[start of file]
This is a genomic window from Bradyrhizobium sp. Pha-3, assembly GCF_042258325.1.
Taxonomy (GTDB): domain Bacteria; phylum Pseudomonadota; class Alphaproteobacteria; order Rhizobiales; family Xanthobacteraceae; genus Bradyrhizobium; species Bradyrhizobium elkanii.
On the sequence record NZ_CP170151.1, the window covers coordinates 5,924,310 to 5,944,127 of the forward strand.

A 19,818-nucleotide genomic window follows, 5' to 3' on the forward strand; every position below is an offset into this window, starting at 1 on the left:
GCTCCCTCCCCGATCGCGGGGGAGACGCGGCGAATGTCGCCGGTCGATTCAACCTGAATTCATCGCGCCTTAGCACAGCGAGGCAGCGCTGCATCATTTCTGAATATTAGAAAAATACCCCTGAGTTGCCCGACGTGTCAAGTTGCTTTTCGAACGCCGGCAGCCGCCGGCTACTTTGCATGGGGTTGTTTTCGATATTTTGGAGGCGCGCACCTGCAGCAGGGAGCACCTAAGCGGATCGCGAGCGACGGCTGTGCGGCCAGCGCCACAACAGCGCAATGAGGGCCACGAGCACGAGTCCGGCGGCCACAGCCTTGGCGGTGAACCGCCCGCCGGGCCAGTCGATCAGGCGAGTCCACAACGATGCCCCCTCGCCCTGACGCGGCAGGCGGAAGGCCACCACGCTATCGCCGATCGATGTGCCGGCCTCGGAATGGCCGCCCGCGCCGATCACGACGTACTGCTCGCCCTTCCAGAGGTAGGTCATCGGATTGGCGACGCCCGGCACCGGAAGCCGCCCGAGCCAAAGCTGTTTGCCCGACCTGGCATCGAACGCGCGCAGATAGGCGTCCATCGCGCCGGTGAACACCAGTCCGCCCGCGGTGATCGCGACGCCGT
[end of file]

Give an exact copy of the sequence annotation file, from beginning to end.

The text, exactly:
This is a genomic window from Bradyrhizobium sp. Pha-3, assembly GCF_042258325.1.
Taxonomy (GTDB): domain Bacteria; phylum Pseudomonadota; class Alphaproteobacteria; order Rhizobiales; family Xanthobacteraceae; genus Bradyrhizobium; species Bradyrhizobium elkanii.
On the sequence record NZ_CP170151.1, the window covers coordinates 5,924,310 to 5,944,127 of the forward strand.

A 19,818-nucleotide genomic window follows, 5' to 3' on the forward strand; every position below is an offset into this window, starting at 1 on the left:
GCTCCCTCCCCGATCGCGGGGGAGACGCGGCGAATGTCGCCGGTCGATTCAACCTGAATTCATCGCGCCTTAGCACAGCGAGGCAGCGCTGCATCATTTCTGAATATTAGAAAAATACCCCTGAGTTGCCCGACGTGTCAAGTTGCTTTTCGAACGCCGGCAGCCGCCGGCTACTTTGCATGGGGTTGTTTTCGATATTTTGGAGGCGCGCACCTGCAGCAGGGAGCACCTAAGCGGATCGCGAGCGACGGCTGTGCGGCCAGCGCCACAACAGCGCAATGAGGGCCACGAGCACGAGTCCGGCGGCCACAGCCTTGGCGGTGAACCGCCCGCCGGGCCAGTCGATCAGGCGAGTCCACAACGATGCCCCCTCGCCCTGACGCGGCAGGCGGAAGGCCACCACGCTATCGCCGATCGATGTGCCGGCCTCGGAATGGCCGCCCGCGCCGATCACGACGTACTGCTCGCCCTTCCAGAGGTAGGTCATCGGATTGGCGACGCCCGGCACCGGAAGCCGCCCGAGCCAAAGCTGTTTGCCCGACCTGGCATCGAACGCGCGCAGATAGGCGTCCATCGCGCCGGTGAACACCAGTCCGCCCGCGGTGATCGCGACGCCGT